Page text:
• You can say that without it even crossing your mind that maybe they know something you don't?

          Besides how to create monopolies and not pay a real price for it? They were really good at the whole "embrace, extend, extinguish" thing when they needed to, and they got away with it. Impressively so. But now that they've lost that tool, they seem to spend most their time shitting in their own nest. High quality shit, but shit nonetheless.

          • Besides how to create monopolies...

            You think that's easy?

            Any business's primary goal is to take all the addressable market and would DIE to do that.

            Anyone can start a lemonade stand, but being the only one to sell lemonade in the town, now that's hell of a lot harder.

    • Ah well, there's always Quickoffice.

    • Re:Come on MS (Score:5, Insightful)

      by homsar (2461440) on Friday June 14, 2013 @10:31AM (#44006873)
      If they put it on iPad they lose their main "advantage" of Windows tablets over iPads—that they run Office.
      • by gl4ss (559668)

        they actually can't get a full office for that kind ui. probably because they can't agree on what would be good.

        hence you have "desktop" on windows rt just for running it.

        hence, no metro excel. hence, metro sucks.

      • Problem is the "tablet" that does it costs as much as an ultrabook.

    • The iPad support is not such a bit deal, as it's a version 1 product. Most companies introduce their apps on iPhone first as it's the bigger market, then add in iPad support later.

  • by Bearhouse (1034238) on Friday June 14, 2013 @09:20AM (#44006127)

    No thanks; I'll carry on using (free) Google docs plus the Apple apps I already purchased, (for les than the monthly cost of Ofice360) for those very rare occassions that I want to edit 'office' docs on my iDevices.

    Follows announcement that search engine for Siri will go from Google to Bing.

    http://tech2.in.com/news/ios/apple-ditches-google-partners-with-bing-for-siri-search/876324 [in.com]

  • checking office docs on a phone seems prohibitive regardless of OS. Microsoft has for roughly a decade tried to "phone" as best it can and shouldnt have any incentive to participate in developing its killer app for iDevices at all. perhaps we're 'embracing' here for the sake of the game? that had we not offered anything at all, Apple would simply have thrown developers at the problem or worse, market share for office365 would have taken a hit. It also prevents C-Level iphone users from getting so angry over the absence as to say "screw it, we use a standard that works with any phone now"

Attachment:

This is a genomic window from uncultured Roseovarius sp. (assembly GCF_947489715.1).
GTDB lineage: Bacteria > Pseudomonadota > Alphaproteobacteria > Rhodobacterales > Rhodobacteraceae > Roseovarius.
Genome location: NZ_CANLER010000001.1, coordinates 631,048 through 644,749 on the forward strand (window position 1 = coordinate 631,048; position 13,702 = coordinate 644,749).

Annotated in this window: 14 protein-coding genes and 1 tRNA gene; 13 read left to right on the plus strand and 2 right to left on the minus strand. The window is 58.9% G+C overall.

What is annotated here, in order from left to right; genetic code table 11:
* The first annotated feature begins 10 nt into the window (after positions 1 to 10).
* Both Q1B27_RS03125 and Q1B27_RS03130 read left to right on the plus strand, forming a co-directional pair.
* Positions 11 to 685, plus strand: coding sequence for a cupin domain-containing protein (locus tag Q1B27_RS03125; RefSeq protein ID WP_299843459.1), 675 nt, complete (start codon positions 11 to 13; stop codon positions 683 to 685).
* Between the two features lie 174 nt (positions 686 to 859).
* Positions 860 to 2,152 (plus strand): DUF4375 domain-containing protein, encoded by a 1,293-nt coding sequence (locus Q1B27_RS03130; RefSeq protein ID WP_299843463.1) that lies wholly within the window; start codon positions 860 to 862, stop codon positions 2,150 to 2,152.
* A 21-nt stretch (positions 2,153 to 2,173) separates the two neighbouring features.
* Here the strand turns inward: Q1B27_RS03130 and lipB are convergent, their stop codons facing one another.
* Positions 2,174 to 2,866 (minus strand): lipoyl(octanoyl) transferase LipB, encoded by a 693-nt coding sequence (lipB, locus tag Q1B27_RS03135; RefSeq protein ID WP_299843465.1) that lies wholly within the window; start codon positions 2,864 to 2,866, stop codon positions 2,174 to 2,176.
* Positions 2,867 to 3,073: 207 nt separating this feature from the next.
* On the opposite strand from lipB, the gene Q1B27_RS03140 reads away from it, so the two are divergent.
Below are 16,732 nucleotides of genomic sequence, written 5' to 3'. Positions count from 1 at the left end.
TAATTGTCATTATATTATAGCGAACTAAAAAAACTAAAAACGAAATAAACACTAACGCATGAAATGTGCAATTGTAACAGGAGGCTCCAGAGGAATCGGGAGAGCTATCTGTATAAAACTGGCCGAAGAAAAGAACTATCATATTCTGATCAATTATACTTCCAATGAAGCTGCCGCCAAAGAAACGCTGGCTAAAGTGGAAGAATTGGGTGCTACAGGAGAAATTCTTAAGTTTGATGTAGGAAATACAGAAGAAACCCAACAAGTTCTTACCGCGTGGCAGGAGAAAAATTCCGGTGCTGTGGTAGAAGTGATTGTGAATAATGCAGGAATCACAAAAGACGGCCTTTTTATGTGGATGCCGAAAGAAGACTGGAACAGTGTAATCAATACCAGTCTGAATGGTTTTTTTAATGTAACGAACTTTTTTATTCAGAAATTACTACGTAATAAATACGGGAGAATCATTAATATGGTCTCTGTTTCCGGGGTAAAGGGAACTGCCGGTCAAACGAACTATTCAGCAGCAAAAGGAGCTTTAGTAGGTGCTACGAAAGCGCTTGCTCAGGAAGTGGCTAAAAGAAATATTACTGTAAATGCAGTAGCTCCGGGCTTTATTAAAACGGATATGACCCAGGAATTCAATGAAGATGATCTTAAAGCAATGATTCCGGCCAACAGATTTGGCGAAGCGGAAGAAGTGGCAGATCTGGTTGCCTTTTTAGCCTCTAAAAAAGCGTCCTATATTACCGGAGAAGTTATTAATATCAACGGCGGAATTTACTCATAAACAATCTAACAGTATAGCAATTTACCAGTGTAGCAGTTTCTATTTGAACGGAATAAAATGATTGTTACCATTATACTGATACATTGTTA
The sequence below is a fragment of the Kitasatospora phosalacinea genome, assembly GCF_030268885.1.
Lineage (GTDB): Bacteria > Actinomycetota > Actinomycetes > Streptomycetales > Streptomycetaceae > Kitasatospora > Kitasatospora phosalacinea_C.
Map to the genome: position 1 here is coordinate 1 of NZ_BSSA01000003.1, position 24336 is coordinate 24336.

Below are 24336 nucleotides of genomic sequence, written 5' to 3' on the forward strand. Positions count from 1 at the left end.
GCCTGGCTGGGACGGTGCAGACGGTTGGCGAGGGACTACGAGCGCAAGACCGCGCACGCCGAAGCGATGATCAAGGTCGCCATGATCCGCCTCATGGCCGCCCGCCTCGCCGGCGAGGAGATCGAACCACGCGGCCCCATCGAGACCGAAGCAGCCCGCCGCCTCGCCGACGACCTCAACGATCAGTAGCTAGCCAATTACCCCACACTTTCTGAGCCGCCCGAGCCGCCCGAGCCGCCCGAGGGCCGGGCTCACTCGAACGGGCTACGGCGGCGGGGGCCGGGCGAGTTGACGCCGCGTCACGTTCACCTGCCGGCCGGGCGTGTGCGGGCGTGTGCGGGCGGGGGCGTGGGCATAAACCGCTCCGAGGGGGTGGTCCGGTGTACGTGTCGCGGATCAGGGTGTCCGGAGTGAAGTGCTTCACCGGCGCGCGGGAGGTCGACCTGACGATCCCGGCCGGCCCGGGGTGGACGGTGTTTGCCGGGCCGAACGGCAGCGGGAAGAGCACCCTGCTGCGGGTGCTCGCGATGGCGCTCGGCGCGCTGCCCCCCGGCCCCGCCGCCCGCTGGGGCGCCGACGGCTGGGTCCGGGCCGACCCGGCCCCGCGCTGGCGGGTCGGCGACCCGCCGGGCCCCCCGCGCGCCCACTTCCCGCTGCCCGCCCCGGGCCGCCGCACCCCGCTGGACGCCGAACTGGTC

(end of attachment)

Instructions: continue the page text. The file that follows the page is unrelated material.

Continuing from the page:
i get the point from MS: if you need something to get windows work done, specifically Microsoft Office or Sharepoint, it might well be worth your while to look into a microsoft phone instead. Its vastly cheaper than an iPhone and while not as "cool" its still more effective than the ported app for any other platform.
    • by ledow (319597)

      This has been going on for decades. Is this any different to even, say, Windows CE office apps?

      MS has a market which it's tried to (or said it's tried to) break out of several times. Hell, it took since Windows XP Tablet Edition for everyone to say "Yeah, that's usable on a tablet now", by which time so many other competitors came and went in the same area that MS are still the outsider. It doesn't really care about / has no clue how to handle other platforms.

      It likes Office on desktop because it sells O

    • by gl4ss (559668)

      well it's just for checking stuff, mainly.

      it's a complimentary offer to the office juggernaut.. not a product that would stand on it's own. it's just something they "have to have".

  • A few weeks ago Microsoft released an ad on TV comparing the iPad and the Surface. One "selling point" was the iPad lacks Office. (I mean, bashing a competitor because you didn't port your software to their platform of all things?)

    Then, Microsoft releases Office for iOS? Such disorganization.
    • Advertising the Surface based on Microsoft's effective monopoly in office software is going to get them slapped down hard by the EU at least. It's a textbook case of illegally using a monopoly.

  • iOS Finally Gets Microsoft Office App

    FTFY.